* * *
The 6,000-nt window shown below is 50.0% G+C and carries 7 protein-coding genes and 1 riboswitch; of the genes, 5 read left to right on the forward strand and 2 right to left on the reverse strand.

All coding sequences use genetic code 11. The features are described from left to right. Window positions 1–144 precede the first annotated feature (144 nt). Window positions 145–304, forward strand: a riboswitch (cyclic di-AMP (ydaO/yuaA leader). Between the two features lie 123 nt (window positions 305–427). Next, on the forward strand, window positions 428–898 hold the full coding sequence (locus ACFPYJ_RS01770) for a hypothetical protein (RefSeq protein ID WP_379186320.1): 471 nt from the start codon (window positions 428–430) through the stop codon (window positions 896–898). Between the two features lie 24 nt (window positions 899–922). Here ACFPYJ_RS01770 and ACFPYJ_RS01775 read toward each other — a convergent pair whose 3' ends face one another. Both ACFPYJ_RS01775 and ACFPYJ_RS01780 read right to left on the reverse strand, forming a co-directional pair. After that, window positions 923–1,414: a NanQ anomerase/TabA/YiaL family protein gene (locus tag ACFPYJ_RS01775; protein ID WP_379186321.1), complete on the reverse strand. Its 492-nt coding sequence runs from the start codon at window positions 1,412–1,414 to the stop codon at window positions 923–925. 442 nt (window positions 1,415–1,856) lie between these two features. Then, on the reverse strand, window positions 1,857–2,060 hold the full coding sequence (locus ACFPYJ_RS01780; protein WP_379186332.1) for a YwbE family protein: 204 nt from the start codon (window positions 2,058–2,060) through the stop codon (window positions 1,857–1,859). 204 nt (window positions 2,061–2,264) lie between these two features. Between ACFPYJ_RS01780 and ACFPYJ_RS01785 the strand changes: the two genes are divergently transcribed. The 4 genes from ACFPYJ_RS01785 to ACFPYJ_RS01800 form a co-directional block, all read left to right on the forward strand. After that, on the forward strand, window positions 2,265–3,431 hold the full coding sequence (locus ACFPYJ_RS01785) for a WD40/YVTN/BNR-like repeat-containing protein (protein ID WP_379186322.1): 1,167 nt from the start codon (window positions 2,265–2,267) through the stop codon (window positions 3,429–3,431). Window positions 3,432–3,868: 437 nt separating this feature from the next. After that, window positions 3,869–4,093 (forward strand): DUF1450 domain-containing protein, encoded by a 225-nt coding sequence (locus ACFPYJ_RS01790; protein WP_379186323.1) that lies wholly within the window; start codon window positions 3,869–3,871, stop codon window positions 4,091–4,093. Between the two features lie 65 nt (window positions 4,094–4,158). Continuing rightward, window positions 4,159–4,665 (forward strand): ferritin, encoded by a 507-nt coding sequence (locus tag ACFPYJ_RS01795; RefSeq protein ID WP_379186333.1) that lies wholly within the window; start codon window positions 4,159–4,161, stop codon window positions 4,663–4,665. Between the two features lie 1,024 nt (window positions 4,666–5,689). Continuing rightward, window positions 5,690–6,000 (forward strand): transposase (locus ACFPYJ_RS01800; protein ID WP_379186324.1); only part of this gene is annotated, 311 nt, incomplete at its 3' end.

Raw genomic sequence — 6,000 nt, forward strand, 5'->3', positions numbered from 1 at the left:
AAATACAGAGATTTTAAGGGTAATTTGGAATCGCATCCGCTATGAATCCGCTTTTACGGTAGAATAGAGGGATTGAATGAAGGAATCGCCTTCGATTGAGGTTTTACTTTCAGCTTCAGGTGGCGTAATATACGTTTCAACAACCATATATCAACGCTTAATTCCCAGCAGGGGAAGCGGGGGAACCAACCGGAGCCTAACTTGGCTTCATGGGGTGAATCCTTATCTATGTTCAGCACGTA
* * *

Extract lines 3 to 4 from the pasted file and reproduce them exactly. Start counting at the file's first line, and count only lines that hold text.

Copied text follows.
Raw genomic sequence — 6,000 nt, forward strand, 5'->3', positions numbered from 1 at the left:
AAATACAGAGATTTTAAGGGTAATTTGGAATCGCATCCGCTATGAATCCGCTTTTACGGTAGAATAGAGGGATTGAATGAAGGAATCGCCTTCGATTGAGGTTTTACTTTCAGCTTCAGGTGGCGTAATATACGTTTCAACAACCATATATCAACGCTTAATTCCCAGCAGGGGAAGCGGGGGAACCAACCGGAGCCTAACTTGGCTTCATGGGGTGAATCCTTATCTATGTTCAGCACGTA